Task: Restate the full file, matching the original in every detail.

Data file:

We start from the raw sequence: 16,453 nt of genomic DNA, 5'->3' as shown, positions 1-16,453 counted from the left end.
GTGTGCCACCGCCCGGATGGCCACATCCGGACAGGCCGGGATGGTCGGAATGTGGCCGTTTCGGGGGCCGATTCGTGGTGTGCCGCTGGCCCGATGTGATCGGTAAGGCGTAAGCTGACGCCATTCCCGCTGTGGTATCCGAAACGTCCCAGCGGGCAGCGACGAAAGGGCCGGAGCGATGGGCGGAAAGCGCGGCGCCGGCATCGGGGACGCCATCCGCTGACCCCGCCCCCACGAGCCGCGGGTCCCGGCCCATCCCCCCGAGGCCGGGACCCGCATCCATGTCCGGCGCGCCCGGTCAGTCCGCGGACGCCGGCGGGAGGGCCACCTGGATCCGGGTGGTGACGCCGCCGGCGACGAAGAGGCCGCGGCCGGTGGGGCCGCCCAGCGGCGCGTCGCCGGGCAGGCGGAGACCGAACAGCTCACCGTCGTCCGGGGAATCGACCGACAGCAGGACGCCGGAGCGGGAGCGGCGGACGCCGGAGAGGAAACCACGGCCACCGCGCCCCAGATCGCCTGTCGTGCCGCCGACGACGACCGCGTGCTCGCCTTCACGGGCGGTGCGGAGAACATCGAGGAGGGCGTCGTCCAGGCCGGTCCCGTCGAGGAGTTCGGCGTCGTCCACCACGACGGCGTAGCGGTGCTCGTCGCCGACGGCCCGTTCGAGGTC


We start from the raw sequence: 16,453 nt of genomic DNA, 5'->3' as shown, positions 1-16,453 counted from the left end.
GTGTGCCACCGCCCGGATGGCCACATCCGGACAGGCCGGGATGGTCGGAATGTGGCCGTTTCGGGGGCCGATTCGTGGTGTGCCGCTGGCCCGATGTGATCGGTAAGGCGTAAGCTGACGCCATTCCCGCTGTGGTATCCGAAACGTCCCAGCGGGCAGCGACGAAAGGGCCGGAGCGATGGGCGGAAAGCGCGGCGCCGGCATCGGGGACGCCATCCGCTGACCCCGCCCCCACGAGCCGCGGGTCCCGGCCCATCCCCCCGAGGCCGGGACCCGCATCCATGTCCGGCGCGCCCGGTCAGTCCGCGGACGCCGGCGGGAGGGCCACCTGGATCCGGGTGGTGACGCCGCCGGCGACGAAGAGGCCGCGGCCGGTGGGGCCGCCCAGCGGCGCGTCGCCGGGCAGGCGGAGACCGAACAGCTCACCGTCGTCCGGGGAATCGACCGACAGCAGGACGCCGGAGCGGGAGCGGCGGACGCCGGAGAGGAAACCACGGCCACCGCGCCCCAGATCGCCTGTCGTGCCGCCGACGACGACCGCGTGCTCGCCTTCACGGGCGGTGCGGAGAACATCGAGGAGGGCGTCGTCCAGGCCGGTCCCGTCGAGGAGTTCGGCGTCGTCCACCACGACGGCGTAGCGGTGCTCGTCGCCGACGGCCCGTTCGAGGTC